Here's a little price comparision.

The Ohio State University
public state university
Tuition: $8,769/year

Malone College
private Christian college in Canton
Tuition: $20,730/year

Calvin College
private Christian college in Grand Rapids, MI
Tuition: $21,460/year

Drake University
Jen's alma mater, a private university in Iowa
Tuition: $25,160/year

Fontys University
Niels' alma mater, a public university in The Netherlands
Tuition: €1,625 ($2,057)/year

Granted, these rates are tuition only, and don't include room, board, books or other fees, but I think we still have a clear winner! Unless of course, Daniel ends up being a jock and can get a full ride wherever he wants!

Saturday, March 7, 2009

Daniel, Meet Spring

Daniel and His Parents



Cute Kiddo

Last Minute Lasagna

Fridays are Ashley days. Our good friend Ashley comes over Friday afternoons to watch Daniel so I can shower, sleep, run errands, work on projects, etc. She usually stays for dinner, a game of Gin 13 or Catan, and maybe a movie or our favorite Thursday night shows on the DVR. Last night we were feeling confident enough in our recipe adventure that we decided to try our next one with her. 

Here's Last Minute Lasagna. It's super easy to make and a great way to get in some fresh greens, in this case, spinach.


Ingredients
 
  • 1 26-ounce jar pasta sauce
  • 2 30-ounce bags frozen large cheese ravioli, unthawed
  • 1 10-ounce box frozen chopped spinach, thawed and squeezed of excess water
  • 1 8-ounce bag shredded mozzarella
  • 1/2 cup grated Parmesan
Directions
 
  • 1Heat oven to 350° F. Coat a 13-by-9-inch baking dish with cooking spray and spoon in a third of the sauce.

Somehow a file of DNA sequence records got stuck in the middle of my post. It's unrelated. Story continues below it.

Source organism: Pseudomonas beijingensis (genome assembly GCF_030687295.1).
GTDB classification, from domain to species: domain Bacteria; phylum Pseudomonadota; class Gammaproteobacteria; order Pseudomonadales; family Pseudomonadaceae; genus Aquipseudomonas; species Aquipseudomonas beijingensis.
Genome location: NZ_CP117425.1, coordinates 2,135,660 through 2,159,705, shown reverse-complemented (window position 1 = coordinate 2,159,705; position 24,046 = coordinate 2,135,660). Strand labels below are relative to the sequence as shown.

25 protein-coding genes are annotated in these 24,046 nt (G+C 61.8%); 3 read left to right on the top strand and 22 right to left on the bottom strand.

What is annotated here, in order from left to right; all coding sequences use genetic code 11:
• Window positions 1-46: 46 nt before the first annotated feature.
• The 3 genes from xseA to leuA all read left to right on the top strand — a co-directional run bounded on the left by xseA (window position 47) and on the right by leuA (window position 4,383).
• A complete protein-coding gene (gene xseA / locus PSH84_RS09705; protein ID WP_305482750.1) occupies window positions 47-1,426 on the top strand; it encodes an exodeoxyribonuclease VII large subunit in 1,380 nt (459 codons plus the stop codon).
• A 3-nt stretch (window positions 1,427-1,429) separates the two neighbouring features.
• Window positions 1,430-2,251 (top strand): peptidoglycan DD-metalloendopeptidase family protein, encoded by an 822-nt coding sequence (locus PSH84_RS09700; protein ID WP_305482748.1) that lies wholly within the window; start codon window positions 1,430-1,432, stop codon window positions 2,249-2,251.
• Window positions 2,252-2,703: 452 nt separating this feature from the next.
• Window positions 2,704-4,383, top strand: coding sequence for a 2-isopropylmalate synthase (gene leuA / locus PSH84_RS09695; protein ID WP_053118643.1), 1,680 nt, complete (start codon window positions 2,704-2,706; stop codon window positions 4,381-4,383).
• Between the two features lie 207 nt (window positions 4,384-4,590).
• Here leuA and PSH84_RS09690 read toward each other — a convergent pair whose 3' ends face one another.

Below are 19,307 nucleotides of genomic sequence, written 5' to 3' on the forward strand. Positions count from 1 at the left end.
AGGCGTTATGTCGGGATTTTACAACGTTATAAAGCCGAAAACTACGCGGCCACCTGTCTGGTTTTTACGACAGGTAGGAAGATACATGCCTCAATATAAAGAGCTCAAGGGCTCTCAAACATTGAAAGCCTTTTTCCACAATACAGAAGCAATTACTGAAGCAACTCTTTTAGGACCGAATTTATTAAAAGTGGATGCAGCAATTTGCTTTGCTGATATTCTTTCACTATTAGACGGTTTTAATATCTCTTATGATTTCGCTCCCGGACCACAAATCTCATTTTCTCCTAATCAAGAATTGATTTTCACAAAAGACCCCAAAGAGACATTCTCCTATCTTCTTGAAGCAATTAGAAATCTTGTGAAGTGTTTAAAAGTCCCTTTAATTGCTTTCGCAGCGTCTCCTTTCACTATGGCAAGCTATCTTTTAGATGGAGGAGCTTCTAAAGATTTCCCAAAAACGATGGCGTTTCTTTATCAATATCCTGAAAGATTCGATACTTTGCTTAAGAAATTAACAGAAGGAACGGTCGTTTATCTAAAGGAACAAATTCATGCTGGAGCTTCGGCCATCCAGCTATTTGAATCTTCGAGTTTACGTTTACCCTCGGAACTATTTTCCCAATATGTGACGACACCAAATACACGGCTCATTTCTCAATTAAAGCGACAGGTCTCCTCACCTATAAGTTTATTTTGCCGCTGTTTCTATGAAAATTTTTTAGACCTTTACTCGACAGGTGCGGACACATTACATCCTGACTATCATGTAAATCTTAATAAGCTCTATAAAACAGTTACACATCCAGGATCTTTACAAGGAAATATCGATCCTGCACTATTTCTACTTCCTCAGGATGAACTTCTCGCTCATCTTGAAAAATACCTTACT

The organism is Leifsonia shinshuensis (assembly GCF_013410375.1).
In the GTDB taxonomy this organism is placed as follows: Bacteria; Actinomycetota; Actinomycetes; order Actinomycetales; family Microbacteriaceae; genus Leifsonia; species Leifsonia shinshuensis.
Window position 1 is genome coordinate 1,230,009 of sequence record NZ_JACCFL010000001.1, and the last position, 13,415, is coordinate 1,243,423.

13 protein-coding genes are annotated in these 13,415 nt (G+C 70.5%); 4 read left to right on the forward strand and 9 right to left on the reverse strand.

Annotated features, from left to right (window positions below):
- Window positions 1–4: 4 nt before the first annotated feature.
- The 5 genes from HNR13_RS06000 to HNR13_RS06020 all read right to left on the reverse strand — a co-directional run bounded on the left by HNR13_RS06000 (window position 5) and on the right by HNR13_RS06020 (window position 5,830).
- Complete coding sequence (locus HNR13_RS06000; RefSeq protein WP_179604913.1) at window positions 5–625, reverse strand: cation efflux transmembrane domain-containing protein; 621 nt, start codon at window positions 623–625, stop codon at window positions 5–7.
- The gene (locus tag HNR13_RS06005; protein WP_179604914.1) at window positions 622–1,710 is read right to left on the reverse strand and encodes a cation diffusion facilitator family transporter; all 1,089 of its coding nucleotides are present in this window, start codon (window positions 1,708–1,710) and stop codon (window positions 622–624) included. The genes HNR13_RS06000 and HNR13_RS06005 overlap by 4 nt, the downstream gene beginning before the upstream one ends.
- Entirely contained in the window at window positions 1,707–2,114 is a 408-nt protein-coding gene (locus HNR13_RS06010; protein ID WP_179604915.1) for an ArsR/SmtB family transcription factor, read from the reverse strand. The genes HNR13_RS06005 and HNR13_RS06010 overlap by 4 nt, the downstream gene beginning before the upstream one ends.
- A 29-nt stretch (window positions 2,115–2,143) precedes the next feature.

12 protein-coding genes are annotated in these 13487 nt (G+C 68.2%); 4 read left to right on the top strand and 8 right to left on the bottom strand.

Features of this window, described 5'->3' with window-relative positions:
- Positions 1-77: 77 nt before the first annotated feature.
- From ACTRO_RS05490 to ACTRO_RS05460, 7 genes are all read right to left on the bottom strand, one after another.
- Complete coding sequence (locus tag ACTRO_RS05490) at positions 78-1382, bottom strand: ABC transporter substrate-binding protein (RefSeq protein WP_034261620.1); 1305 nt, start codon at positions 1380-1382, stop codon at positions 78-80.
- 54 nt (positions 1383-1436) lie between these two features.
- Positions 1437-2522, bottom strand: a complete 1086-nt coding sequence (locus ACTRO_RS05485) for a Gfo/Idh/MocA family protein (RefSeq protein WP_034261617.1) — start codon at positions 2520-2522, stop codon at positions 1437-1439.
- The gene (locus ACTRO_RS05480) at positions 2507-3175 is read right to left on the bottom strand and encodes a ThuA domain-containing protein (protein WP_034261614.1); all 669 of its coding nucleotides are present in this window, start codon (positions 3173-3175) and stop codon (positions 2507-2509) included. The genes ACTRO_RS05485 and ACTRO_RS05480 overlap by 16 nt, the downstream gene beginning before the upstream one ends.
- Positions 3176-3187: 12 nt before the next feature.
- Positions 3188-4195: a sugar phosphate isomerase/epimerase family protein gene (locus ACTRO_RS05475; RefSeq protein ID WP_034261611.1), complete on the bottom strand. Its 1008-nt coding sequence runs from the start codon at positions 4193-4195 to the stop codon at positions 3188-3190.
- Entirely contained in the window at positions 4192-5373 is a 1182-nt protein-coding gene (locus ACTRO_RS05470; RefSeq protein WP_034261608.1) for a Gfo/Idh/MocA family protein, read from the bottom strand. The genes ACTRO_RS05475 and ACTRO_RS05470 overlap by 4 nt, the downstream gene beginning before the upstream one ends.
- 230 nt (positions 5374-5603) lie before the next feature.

• 2Arrange 12 ravioli on top and scatter the spinach over them. Top with half of each cheese. Cover with another layer of ravioli and the remaining sauce and cheese.
  • 3Cover with foil and bake 25 minutes. Uncover and bake 5 to 10 minutes more or until bubbly.

Friday, March 6, 2009

Daniel's Thinking Pose

Next Project...The Dutch Bathroom

Nine years ago, when I was looking for my future townhome, I like bright white walls. My new home had all bright white walls, with one exception, the guest bath on the main floor. It had bright YELLOW walls. I almost didn't buy the place because of the color. Ultimately, I figured I could always paint it. Funny thing is, first I got used to it. Then, later on, in part to the influence of my bold-color-loving friend Sara, I started to really like the cheerfulness of my sunny bathroom. 

When we moved to our house here in Ohio, all the walls were white (actually pink-tinged primer) with the exception of two. Now everything's painted but the basement and the bathrooms. And wouldn't you know, I want a bright, cheerful guest bath. Niels has vetoed my yellow, so I'm going with my second choice, orange. Since we already have a Dutch verjaardag (birthday) calendar in their, I decided to go with a Dutch theme. Orange is the color of the Dutch royal family, so that will be the wall color. Then, when we go to Michigan this spring for Tulip Time in Holland, we'll take some pictures of Daniel among the tulips to adorn the walls. And when it comes time to sell, we'll put in some Cleveland Browns paraphenalia!

Funny thing is, as I was thinking of this project, some friends used our home (Arlington Studios) to make some film shorts used for church. Here's a link and I promise there's no correlation!